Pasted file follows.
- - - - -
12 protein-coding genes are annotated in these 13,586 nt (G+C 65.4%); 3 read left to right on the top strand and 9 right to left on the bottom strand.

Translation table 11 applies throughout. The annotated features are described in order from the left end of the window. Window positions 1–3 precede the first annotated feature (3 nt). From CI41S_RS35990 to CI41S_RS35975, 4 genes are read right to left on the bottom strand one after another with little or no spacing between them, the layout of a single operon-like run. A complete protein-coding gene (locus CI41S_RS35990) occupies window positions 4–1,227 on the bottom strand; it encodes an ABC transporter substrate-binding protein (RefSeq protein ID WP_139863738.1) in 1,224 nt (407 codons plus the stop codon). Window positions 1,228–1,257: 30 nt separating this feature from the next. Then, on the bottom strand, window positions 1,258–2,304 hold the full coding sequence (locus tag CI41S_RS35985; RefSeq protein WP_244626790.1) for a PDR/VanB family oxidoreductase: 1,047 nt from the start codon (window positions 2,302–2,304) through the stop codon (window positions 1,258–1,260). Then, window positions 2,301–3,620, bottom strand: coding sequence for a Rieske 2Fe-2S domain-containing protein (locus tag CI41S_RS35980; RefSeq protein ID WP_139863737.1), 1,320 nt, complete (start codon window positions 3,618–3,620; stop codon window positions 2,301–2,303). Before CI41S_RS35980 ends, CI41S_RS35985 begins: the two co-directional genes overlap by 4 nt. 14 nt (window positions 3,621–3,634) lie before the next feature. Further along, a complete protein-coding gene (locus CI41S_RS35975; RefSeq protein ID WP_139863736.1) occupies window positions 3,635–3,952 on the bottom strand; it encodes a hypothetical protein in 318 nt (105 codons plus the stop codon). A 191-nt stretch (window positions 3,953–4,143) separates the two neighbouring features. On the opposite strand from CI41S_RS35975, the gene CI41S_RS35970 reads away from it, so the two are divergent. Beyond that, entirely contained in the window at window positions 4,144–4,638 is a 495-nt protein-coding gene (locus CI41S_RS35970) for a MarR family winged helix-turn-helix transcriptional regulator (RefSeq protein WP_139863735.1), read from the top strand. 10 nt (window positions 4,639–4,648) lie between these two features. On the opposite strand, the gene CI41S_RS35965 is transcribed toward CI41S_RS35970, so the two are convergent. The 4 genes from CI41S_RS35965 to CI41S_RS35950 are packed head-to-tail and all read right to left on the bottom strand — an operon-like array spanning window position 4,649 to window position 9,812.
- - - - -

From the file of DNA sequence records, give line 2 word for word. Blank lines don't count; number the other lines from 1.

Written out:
Translation table 11 applies throughout. The annotated features are described in order from the left end of the window. Window positions 1–3 precede the first annotated feature (3 nt). From CI41S_RS35990 to CI41S_RS35975, 4 genes are read right to left on the bottom strand one after another with little or no spacing between them, the layout of a single operon-like run. A complete protein-coding gene (locus CI41S_RS35990) occupies window positions 4–1,227 on the bottom strand; it encodes an ABC transporter substrate-binding protein (RefSeq protein ID WP_139863738.1) in 1,224 nt (407 codons plus the stop codon). Window positions 1,228–1,257: 30 nt separating this feature from the next. Then, on the bottom strand, window positions 1,258–2,304 hold the full coding sequence (locus tag CI41S_RS35985; RefSeq protein WP_244626790.1) for a PDR/VanB family oxidoreductase: 1,047 nt from the start codon (window positions 2,302–2,304) through the stop codon (window positions 1,258–1,260). Then, window positions 2,301–3,620, bottom strand: coding sequence for a Rieske 2Fe-2S domain-containing protein (locus tag CI41S_RS35980; RefSeq protein ID WP_139863737.1), 1,320 nt, complete (start codon window positions 3,618–3,620; stop codon window positions 2,301–2,303). Before CI41S_RS35980 ends, CI41S_RS35985 begins: the two co-directional genes overlap by 4 nt. 14 nt (window positions 3,621–3,634) lie before the next feature. Further along, a complete protein-coding gene (locus CI41S_RS35975; RefSeq protein ID WP_139863736.1) occupies window positions 3,635–3,952 on the bottom strand; it encodes a hypothetical protein in 318 nt (105 codons plus the stop codon). A 191-nt stretch (window positions 3,953–4,143) separates the two neighbouring features. On the opposite strand from CI41S_RS35975, the gene CI41S_RS35970 reads away from it, so the two are divergent. Beyond that, entirely contained in the window at window positions 4,144–4,638 is a 495-nt protein-coding gene (locus CI41S_RS35970) for a MarR family winged helix-turn-helix transcriptional regulator (RefSeq protein WP_139863735.1), read from the top strand. 10 nt (window positions 4,639–4,648) lie between these two features. On the opposite strand, the gene CI41S_RS35965 is transcribed toward CI41S_RS35970, so the two are convergent. The 4 genes from CI41S_RS35965 to CI41S_RS35950 are packed head-to-tail and all read right to left on the bottom strand — an operon-like array spanning window position 4,649 to window position 9,812.